Expedition Impact

The summer of 2017 was the most attended summer in the history of BBC. Praise God! Well over 400 campers came over the course of 7 weeks of summer camp. Serving this many campers required that we also have one of the largest staff teams in the camp’s history. Many different marketing events, individuals, and advertisements helped to make this summer’s registration so momentous.  I also believe that campers wouldn’t come (and keep coming!) if it weren’t for the impact camp has on them.

A small group of campers (and staff) were impacted this summer by a new week- long program. The Expedition week was created to be an adventure-based program for a small group of middle school campers. This backpacking-based program provided a unique and powerful atmosphere for campers to find each other and God.

The group of 10 campers and three staff spent their first day at camp focused on team building to prepare themselves for the three-day overnight backpacking trip during the 2nd half of the week. Because this was designed to be a smaller group, campers quickly built meaningful relationships with their counselors and each other. Mim “Sully” Beck, an expedition counselor, describes how those relationships were built:

“One of the best parts of the week was being able to interact so closely with the group of campers and other counselors.  We quickly became well acquainted and comfortable around each other as we learned how to pack our bags and cook our food.  Even before we left for the trip, we found ourselves bonding while shouting out-of-tune camp songs at the tree houses.  Multiple times on the trip we found ourselves laughing and playing games or telling riddles to keep ourselves entertained.  One of the most profound experiences on the trail was when we reached the Killington summit. Relaxing in God’s presence after a day of hiking had a positive impact on all of us.”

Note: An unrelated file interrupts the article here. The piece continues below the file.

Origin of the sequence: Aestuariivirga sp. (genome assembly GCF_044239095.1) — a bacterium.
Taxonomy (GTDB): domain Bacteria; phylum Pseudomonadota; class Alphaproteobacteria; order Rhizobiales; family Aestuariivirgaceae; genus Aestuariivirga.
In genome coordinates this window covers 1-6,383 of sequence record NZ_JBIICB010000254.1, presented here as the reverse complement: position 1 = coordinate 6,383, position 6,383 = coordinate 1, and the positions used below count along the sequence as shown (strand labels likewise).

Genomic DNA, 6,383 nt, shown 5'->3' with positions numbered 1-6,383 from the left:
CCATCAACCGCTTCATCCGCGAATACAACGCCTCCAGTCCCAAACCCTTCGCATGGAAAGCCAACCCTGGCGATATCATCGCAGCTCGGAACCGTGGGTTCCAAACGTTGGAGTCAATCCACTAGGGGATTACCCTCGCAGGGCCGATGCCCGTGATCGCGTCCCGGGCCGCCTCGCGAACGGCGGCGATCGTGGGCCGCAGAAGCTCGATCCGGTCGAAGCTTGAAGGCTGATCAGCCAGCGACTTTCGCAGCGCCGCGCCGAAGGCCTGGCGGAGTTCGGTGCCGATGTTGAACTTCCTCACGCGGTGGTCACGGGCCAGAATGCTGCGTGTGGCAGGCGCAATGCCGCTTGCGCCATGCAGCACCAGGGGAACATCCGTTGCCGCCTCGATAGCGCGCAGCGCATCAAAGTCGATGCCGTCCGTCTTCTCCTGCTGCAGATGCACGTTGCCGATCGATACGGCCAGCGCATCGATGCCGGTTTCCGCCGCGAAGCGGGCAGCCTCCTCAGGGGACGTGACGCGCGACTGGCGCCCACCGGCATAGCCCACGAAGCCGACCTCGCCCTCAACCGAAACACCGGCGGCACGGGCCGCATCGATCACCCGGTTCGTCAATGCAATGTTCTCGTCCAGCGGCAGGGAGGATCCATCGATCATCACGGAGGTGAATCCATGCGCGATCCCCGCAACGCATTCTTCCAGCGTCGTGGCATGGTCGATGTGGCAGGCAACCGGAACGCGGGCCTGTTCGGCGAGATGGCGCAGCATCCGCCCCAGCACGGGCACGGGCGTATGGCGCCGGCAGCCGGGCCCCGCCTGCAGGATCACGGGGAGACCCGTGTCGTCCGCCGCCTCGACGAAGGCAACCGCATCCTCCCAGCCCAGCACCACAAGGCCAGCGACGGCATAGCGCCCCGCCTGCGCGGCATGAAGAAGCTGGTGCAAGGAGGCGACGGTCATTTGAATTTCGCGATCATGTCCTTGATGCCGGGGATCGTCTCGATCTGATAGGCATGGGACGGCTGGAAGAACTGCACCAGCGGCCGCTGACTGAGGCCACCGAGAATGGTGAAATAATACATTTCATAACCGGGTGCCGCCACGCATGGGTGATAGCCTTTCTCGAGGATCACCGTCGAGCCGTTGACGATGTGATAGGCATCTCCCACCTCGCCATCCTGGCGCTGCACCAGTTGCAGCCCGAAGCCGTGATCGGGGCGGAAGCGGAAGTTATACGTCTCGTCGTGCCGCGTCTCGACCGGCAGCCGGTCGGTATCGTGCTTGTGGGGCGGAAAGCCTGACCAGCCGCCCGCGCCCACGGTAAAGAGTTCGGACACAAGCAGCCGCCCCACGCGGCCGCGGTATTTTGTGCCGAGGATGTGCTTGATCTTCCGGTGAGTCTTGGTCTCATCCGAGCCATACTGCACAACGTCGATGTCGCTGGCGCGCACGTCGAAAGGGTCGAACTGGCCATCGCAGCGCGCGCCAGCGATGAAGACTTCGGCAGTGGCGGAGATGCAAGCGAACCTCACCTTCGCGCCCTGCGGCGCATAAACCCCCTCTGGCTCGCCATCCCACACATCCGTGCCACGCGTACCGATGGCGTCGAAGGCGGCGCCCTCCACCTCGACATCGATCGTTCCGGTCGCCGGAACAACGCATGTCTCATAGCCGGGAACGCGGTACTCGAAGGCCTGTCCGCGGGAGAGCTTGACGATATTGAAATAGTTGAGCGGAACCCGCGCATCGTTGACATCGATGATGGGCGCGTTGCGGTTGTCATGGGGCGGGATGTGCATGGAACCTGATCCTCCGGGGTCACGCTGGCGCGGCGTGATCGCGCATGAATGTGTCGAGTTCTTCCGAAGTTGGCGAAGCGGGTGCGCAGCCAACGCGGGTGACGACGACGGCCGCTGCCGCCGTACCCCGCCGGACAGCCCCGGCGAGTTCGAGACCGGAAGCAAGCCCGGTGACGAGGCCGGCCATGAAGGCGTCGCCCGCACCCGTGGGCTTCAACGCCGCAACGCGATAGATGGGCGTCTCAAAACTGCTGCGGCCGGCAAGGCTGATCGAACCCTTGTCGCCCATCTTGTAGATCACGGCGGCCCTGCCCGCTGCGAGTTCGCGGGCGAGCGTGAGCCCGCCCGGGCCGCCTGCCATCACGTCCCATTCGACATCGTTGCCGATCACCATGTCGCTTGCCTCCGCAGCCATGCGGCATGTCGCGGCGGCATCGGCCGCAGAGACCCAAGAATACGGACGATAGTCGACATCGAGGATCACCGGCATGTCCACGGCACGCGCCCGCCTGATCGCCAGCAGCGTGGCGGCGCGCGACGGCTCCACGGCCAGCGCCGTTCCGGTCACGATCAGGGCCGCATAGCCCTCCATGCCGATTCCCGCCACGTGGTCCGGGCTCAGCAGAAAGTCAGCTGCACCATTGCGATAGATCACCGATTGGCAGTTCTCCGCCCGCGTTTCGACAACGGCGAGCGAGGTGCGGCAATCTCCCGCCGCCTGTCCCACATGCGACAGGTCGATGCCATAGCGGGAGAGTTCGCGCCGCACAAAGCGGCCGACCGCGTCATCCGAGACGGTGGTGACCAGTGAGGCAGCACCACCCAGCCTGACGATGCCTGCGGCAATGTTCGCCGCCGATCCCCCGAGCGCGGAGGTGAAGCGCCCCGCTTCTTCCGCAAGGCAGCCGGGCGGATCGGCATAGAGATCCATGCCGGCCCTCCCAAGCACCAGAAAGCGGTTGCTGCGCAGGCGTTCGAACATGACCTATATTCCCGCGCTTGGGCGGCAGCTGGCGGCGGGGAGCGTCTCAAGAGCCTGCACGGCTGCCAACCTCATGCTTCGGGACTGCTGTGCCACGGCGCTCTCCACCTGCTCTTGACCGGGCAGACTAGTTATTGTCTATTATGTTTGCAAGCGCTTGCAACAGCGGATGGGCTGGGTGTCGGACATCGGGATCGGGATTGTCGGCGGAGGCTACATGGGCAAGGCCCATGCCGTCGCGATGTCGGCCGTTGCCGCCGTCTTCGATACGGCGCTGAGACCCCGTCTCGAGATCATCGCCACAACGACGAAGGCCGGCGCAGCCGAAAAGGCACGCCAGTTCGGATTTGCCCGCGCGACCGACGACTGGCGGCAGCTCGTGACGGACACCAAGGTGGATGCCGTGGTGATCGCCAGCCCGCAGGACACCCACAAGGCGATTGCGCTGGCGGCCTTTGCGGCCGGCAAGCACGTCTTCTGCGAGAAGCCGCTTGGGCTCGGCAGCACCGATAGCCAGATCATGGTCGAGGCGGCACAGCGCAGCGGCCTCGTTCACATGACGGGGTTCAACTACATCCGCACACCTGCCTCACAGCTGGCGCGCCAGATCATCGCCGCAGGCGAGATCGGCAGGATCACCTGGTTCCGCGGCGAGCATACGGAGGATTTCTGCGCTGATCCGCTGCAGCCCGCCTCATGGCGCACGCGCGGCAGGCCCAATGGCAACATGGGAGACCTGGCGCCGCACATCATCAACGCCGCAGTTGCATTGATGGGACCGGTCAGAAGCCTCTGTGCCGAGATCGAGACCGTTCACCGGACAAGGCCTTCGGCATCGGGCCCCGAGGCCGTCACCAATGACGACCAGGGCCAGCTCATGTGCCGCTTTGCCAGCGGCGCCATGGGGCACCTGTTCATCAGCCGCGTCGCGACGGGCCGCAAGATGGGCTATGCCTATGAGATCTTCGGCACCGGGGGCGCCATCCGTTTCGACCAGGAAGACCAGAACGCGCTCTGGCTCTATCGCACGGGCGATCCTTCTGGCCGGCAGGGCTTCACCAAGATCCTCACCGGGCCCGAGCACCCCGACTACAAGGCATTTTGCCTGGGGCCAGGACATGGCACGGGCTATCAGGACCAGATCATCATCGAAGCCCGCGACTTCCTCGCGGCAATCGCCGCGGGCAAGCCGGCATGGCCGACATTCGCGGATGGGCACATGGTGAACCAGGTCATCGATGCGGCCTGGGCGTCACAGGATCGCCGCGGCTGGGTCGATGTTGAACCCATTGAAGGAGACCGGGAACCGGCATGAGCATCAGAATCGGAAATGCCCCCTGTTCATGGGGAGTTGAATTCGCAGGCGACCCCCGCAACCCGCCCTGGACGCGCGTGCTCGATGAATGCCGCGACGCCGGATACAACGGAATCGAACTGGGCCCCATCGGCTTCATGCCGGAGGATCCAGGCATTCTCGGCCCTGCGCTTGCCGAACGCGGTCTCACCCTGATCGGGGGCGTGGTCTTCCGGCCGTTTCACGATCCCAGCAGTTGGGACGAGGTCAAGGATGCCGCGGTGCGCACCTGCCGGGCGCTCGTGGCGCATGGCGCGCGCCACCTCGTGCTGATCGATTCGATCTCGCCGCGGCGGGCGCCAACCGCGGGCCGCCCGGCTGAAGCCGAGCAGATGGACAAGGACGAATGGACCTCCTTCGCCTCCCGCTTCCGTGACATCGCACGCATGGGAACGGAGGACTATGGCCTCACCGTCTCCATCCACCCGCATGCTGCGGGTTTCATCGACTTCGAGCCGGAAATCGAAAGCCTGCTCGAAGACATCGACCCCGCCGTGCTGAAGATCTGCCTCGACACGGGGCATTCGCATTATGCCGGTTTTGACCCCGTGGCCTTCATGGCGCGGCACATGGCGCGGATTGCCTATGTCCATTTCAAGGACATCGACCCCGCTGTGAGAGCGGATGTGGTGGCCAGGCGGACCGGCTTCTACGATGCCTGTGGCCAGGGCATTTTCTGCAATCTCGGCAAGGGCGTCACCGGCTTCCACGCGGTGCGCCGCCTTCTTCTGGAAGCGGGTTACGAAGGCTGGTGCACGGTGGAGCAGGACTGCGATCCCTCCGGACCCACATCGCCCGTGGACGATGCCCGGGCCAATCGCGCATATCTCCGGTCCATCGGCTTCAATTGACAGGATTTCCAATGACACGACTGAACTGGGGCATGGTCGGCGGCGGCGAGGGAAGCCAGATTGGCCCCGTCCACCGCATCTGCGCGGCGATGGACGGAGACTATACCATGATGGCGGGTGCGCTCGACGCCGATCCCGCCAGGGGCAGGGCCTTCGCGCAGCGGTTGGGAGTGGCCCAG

Current culture has made it easy for most Middle Schoolers to miss out on nature-focused activities. Kids, instead, experience the world behind the glass of their mobile devices and other screens. BBC has always sought to help “human life, wild life and plant life coexist in harmony (statement from original bylaws).” One of the other counselors on this trip, Erin “Corgi” Beidler, describes how campers met God during the week: “Sitting around the camp stove eating freeze-dried chili our group had some of the best conversations. From playing charades to discussing faith the group was open to sharing their experiences. I remember one discussion in particular when we were talking about Moses leading the Israelites out into the wilderness. God gave them just enough manna to survive for that day but no more. We discussed how through the challenge of the hike and whatever challenges life brings God can give each of us enough of what we need to get through. I saw God so much during the three days of hiking. Campers were so willing to share and help each other through the challenges of the hike. I truly believe that being together in such a demanding environment helped the group grow closer to each other, to nature, and to God.”

The impact of this session on campers (and staff) was clear. Expedition will return next year.  If you know a 12-14-year-old who would benefit from an experience like this, please encourage them to sign up!

– Dan “Chick” Laubach, Program Director

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